Composed of dust and gas and located 1,344 lightyears away, it is a famous nebula for naked-eye observing and perfect for beginners. A pair of 10×50 binoculars will enhance this diffuse cloud of dust and gas, while a small scope will bring out its darker and lighter patches.
If astrophotography is your thing, read our guide on how to photograph the Orion Nebula.
The constellation of Gemini, the Twins, borders Orion on the Hunter’s upper left shoulder. Gemini’s two prominent stars, Castor (Alpha (α) Geminorum) and Pollux (Beta (β) Geminorum) are easily found: follow an imaginary line from Rigel to Betelgeuse and keep going until you reach two prominent stars positioned one above the other. This method is known as star-hopping.
They each form one of the heads of the Twins, which at this time of the year look like they are lying down with their feet near Orion’s raised arm.
The Bull’s Eye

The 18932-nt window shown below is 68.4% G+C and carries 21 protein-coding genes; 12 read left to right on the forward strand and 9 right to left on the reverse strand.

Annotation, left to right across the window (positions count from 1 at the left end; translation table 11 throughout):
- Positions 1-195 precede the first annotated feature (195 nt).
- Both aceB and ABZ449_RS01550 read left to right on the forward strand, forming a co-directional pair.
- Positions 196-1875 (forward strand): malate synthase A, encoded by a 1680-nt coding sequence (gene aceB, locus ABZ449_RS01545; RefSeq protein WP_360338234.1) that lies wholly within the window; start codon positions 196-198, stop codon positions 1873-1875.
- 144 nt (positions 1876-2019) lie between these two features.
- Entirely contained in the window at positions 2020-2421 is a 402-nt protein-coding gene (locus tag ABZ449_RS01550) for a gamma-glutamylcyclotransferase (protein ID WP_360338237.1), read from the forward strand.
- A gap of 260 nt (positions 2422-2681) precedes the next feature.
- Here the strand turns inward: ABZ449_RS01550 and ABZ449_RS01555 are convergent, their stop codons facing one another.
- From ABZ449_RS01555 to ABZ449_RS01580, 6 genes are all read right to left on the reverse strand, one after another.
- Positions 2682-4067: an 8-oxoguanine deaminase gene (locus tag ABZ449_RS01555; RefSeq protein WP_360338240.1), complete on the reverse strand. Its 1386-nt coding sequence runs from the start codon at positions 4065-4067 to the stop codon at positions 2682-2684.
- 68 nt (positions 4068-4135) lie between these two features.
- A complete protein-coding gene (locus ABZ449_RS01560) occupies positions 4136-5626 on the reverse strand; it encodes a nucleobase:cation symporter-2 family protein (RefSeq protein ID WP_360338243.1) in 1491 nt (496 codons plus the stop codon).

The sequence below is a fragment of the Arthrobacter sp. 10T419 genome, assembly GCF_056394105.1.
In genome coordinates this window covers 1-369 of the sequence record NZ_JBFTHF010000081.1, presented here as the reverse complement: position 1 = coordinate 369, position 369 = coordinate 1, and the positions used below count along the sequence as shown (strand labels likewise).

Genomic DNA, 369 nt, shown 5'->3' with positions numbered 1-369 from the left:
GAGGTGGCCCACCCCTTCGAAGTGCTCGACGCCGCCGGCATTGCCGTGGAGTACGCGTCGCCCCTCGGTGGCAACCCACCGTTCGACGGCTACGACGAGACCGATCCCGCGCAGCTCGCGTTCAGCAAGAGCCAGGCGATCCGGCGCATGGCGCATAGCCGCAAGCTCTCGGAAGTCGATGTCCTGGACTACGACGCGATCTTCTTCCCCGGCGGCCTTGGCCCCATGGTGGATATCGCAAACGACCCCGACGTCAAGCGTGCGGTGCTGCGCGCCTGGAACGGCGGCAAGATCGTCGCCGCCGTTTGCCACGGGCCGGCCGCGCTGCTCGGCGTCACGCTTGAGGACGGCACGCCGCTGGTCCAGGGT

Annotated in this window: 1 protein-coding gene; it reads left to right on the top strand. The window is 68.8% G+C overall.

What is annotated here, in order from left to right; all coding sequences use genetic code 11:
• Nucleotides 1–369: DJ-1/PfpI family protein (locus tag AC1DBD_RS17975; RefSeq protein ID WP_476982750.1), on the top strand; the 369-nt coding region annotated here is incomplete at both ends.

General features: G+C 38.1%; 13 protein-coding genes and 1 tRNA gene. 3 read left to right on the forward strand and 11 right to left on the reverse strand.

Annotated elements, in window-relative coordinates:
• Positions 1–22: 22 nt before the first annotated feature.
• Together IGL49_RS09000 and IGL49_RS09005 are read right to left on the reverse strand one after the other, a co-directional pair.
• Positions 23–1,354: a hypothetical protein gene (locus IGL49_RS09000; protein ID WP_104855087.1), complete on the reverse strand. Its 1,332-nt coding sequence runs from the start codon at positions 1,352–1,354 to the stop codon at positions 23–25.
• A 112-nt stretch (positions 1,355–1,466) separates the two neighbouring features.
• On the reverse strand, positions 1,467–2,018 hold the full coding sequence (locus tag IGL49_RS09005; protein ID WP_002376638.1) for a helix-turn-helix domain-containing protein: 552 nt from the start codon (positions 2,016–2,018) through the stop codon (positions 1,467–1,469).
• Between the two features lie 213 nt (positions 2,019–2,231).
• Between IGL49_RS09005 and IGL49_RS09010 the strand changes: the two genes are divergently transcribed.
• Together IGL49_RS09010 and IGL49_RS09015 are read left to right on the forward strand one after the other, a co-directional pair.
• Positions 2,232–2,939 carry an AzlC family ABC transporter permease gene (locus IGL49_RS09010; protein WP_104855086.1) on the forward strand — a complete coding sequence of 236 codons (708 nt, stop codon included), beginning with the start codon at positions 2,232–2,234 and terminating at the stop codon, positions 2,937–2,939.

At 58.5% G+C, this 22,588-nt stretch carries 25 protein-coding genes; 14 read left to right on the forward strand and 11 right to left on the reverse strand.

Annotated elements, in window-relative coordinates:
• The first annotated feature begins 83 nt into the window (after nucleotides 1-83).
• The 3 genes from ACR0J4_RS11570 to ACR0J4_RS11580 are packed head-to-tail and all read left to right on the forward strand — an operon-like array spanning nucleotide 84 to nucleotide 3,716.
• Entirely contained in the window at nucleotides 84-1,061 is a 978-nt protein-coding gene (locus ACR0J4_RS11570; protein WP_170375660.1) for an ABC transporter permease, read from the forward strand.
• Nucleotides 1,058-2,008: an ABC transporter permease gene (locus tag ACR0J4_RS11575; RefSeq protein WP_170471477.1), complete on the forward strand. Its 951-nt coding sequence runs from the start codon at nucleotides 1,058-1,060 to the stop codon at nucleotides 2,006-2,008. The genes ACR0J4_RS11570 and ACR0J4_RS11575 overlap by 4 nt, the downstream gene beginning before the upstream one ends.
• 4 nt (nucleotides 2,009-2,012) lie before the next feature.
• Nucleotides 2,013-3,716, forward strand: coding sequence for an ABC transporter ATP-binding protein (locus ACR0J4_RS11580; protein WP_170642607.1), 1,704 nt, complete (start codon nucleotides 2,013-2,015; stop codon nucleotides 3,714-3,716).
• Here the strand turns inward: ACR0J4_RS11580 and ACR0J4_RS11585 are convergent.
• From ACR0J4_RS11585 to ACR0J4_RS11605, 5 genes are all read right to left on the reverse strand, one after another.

To find the next constellation use Orion’s Belt as a reference point again, and allow your gaze to drift upwards to the right of Orion’s shoulder.
You’ll spot a bright orange star called Aldebaran (Alpha (α) Tauri), the brightest star in the constellation of Taurus, The Bull. Also known as the ‘Eye of Taurus’, this red giant is much cooler than our Sun.
Taurus hosts two fantastic open star clusters and Aldebaran is positioned within one of them, the Hyades, which appears like a ‘V’ shaped pattern of stars on its side.
Located just above this is another cluster called the Pleiades (see above), also known as the Seven Sisters because of the seven stars you can see with the naked eye. A pair of binoculars will reveal many more of the dimmer stars within each cluster.